- Open Access
- Authors : Nora Selim , Dr. Amal Abdou , Dr. Yasser El Sayed
- Paper ID : IJERTV12IS040304
- Volume & Issue : Volume 12, Issue 04 (April 2023)
- Published (First Online): 10-05-2023
- ISSN (Online) : 2278-0181
- Publisher Name : IJERT
- License: This work is licensed under a Creative Commons Attribution 4.0 International License
A Review of Global Urban Placemaking Assessment Frameworks
Prof. Dr. Amal Abdou
Professor of Architecture,
Faculty of Fine Arts, Department of Architecture, Helwan University, Cairo, Egypt
Prof. Dr. Yasser El Sayed
Professor of Architecture,
Faculty of Fine Arts, Department of Architecture, Helwan University, Cairo, Egypt
Assistant Lecturer of Architecture, Department of Architecture Engineering, New Giza University, Giza, Egypt
Abstract Public urban spaces are considered one of the significant places in contemporary cities. They promote interaction between different people. Appropriation of spaces can lead to more connections to and between these spaces and more opportunities to interact and further, to socialize. Most of the existing public urban spaces in many cities are poorly designed without any consideration to the concept of urban placemaking. They are unable to promote accessibility, sense of community, pleasant social life that an urban open space is envisioned to. Hence, it is necessary to change the concept of developing public urban spaces and adopt a new strategy based on a holistic development view which identifies multi challenges and dimensions. Place-making assessment of public urban spaces has been one of the major guiding principles for urban planning and policymaking. Assessing how placemaking can positively contribute to urban environments is critical to inform both the continued development of the place and the way placemaking is done as a practice. Therefore, this paper aimed to study the concept of urban placemaking and review the state of art of current global placemaking assessment frameworks.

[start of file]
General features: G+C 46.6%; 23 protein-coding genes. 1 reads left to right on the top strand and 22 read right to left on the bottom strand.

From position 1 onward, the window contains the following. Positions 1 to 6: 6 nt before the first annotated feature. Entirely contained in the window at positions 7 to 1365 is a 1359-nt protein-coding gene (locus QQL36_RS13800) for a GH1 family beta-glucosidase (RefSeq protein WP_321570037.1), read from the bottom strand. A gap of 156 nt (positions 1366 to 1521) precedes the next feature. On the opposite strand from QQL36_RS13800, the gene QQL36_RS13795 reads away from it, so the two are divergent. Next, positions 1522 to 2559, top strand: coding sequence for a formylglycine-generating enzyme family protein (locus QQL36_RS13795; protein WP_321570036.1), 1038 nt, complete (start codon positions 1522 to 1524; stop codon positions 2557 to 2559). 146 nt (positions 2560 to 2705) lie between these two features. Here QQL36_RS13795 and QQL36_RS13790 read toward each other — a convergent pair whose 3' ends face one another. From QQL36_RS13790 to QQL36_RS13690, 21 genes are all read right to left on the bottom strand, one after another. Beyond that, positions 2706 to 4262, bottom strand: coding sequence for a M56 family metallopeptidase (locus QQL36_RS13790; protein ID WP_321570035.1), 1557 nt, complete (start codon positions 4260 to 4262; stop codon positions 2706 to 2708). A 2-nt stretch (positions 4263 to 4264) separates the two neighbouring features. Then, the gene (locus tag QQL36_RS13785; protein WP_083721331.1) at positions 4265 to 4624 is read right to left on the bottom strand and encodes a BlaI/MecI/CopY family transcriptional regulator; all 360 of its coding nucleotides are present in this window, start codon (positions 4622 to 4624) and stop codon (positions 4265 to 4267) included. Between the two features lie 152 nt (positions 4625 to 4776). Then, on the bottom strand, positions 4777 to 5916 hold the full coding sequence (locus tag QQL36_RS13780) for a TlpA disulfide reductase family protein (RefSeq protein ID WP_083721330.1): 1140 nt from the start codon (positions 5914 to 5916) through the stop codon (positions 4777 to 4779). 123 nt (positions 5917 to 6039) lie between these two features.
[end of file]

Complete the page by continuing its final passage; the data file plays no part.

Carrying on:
Keywords Literature Review, Public Urban Spaces, Placemaking Assessment, Placemaking Dimensions, Placemaking Assessment Frameworks
Public urban spaces are an essential component in any urban settlement. They are quite important in enhancing the quality of urban life while offering social, health, environmental and economic benefits to a city and its residents. The evaluation and definition of public urban spaces through place-making assessments have been fundamental principles in urban planning and policymaking. This has emerged as a critical research area. It is becoming increasingly important to mitigate the negative effects of urbanization in cities while enhancing the resilience of public urban space to environmental, social, and economic changes. Several place-making assessment instruments (PATs) have been devised on a global scale to make such informed decisions. They serve as a catalyst to increase the market demand for sustainable products and services by recognizing excellence. Assessing how placemaking can positively contribute to urban environments is critical to inform both the continued development of the place and the way placemaking is done as a practice. Therefore, this study aims to review